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a Studio release
Steve Hackett

Release Year: 1999

Date Label Catalog # Comments
1999 CD Import 30016
Added To Proggnosis Database on: 1/10/2002 12:00:00 AM
Entry Last Updated on: 1/5/2011 5:19:00 AM by: Rob
  1. Omega Metallicus (3:48)
  2. Darktown (4:59)
  3. Man Overboard (4:17)
  4. The Golden Age of Steam (4:09)
  5. Days of Long Ago (3:23)
  6. Dreaming with Open Eyes (6:54)
  7. Twice Around the Sun (7:15)
  8. Rise Again (4:26)
  9. Jane Austen's Door (6:13)
  10. Darktown Riot (3:10)
  11. In Memoriam (7:59)
Steve Hackett
Harmonica, Piano, Narrator, Rainstick, Sequencing, 12-String Bass Guitar
John Wetton
Bass Samples
John Hackett
Flute, Pan Pipes
Roger King
Drums, Flageolet, Keyboards, Wood
Ian McDonald
Jerry Peal
Strings, Bells
Doug Sinclair
Billy Budis
Hugo Degenhardt
Aron Friedman
Piano, Keyboards
Jim Diamond
John Colbeck
Bob Fenner
Guitar, Drums

Reviewed by Nuno on 15 Feb 2002

With Darktown, prog veteran Steve Hackett has taken yet another loop jump in his career. Yes, this is a very different album, miles apart from everything Steve has done to date.
The use of samples and weird approaches to construct some of the tracks is completely new to this gentleman. He uses them to darken some songs in this album, such as Omega Metallicus; Darktown or Darktown Riot. The second of those is one of my favorites, with free-jazz sax attacks that enrich the music to its limits.
There are also romantic ambient, low melancholic tracks, like Dreaming with open eyes that feature all sorts of orchestral samples and a dream like bass line with flute to top it.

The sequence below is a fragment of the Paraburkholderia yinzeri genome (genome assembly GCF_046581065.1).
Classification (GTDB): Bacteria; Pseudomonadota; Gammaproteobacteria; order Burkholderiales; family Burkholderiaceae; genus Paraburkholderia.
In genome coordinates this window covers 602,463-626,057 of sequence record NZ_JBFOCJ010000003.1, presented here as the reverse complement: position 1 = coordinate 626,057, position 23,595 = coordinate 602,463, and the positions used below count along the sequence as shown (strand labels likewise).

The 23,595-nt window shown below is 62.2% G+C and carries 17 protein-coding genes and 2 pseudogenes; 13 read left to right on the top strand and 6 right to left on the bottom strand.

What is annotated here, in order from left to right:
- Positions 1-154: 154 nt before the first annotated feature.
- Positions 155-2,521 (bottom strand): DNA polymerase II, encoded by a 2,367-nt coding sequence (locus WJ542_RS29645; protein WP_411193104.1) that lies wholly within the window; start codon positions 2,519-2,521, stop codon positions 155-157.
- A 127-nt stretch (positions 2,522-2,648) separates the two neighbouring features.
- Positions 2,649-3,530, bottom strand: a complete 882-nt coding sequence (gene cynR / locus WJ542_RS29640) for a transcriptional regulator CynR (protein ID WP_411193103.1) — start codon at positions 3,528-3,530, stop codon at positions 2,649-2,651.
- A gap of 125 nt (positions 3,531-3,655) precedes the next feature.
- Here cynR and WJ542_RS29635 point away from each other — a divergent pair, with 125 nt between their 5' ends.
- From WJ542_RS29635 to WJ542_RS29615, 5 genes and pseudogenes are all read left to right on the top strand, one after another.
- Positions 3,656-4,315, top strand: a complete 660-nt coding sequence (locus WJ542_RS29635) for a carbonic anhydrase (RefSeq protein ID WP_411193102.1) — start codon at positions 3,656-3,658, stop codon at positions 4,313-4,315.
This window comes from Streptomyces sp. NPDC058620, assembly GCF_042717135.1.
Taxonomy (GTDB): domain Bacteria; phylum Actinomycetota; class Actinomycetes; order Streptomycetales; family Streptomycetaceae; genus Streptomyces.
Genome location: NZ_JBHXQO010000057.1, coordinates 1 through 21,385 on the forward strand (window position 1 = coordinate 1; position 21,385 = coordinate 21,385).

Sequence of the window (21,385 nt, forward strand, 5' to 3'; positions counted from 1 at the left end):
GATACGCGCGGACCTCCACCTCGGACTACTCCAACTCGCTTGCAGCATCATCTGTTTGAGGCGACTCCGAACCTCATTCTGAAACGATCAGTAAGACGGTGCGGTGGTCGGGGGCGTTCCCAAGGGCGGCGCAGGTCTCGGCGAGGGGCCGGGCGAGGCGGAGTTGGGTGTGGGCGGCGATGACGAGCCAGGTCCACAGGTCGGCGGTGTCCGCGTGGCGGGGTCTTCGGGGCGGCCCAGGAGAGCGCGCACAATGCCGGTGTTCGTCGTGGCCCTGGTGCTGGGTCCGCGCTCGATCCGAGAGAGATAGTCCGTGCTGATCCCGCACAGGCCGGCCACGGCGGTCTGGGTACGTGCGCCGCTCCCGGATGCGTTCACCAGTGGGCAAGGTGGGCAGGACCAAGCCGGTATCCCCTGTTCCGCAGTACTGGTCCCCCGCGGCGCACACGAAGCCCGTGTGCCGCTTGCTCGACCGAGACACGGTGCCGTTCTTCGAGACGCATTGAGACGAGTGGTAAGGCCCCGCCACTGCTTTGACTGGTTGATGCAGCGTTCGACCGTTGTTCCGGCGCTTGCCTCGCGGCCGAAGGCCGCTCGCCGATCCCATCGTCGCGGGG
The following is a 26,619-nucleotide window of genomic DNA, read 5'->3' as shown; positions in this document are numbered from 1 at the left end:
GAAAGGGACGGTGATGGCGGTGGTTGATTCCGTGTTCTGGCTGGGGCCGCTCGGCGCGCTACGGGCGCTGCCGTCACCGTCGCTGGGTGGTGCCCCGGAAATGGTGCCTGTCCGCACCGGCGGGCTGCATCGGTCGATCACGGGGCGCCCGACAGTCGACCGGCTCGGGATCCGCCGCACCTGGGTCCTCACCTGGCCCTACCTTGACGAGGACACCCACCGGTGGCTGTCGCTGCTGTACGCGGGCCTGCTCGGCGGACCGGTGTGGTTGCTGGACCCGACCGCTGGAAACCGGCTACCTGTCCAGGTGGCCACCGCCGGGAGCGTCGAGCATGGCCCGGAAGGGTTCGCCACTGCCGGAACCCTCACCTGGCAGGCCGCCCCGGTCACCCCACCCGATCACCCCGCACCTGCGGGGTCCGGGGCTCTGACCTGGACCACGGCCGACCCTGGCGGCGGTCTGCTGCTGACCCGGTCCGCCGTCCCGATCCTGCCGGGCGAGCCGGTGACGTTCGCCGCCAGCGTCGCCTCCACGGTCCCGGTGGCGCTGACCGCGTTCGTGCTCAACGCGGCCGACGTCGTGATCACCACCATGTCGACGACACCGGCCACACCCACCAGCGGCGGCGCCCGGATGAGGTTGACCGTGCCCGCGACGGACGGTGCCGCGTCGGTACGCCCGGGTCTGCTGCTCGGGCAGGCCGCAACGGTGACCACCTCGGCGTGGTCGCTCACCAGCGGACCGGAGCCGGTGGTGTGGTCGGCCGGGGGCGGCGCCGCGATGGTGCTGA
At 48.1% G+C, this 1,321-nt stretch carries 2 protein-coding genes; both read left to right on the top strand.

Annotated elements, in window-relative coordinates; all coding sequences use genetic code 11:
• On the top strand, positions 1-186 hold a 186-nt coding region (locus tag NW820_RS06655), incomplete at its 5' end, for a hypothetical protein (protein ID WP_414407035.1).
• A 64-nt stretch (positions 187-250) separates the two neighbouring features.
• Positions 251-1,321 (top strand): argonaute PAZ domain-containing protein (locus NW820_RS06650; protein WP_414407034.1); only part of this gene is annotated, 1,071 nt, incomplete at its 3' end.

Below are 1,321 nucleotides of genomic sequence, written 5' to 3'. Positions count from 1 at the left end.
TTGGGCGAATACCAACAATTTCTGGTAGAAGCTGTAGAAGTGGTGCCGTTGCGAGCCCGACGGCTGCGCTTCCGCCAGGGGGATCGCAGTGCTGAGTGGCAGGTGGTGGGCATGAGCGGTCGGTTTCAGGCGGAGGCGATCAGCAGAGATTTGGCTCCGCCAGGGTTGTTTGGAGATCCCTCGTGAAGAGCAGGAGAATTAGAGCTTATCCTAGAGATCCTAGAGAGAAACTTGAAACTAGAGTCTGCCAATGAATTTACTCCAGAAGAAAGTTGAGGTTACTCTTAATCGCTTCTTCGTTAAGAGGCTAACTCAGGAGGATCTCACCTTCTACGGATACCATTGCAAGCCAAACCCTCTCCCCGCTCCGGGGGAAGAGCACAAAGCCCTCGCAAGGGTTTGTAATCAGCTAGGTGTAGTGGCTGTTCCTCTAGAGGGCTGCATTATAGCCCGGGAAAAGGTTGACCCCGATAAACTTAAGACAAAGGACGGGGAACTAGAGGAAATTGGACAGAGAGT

Some orchestrated songs, such as Man Overboard, Golden Age of Steam and In Memoriam are another turn of the cards for they are orchestral all right, but in a very unconventional and original way.
The instrumental piece Twice around the sun is all about a very Gary Moore sounding guitar solo, set upon a Mellotron base and some electronic beats, which are joined by a fretless Bass, molding a very bizarre combination between modern (the beats) and ancient (Mellotron) structuring music.
Steve continues with his explorations in Rise Again, which incorporates some up tempo rhythms and changes in direction, forming a very complete progressive song.
To sum, this is all about a brave new world of musicality. It’s Steve taking a step into mysterious paths and compromising with the new ways, the modern approaches. An experimental album that we must face as a courageous output from an historic character in progressive music.
Some may hate it, others will love it. Me, I may be somewhere in between, but much closer to the Love it section!

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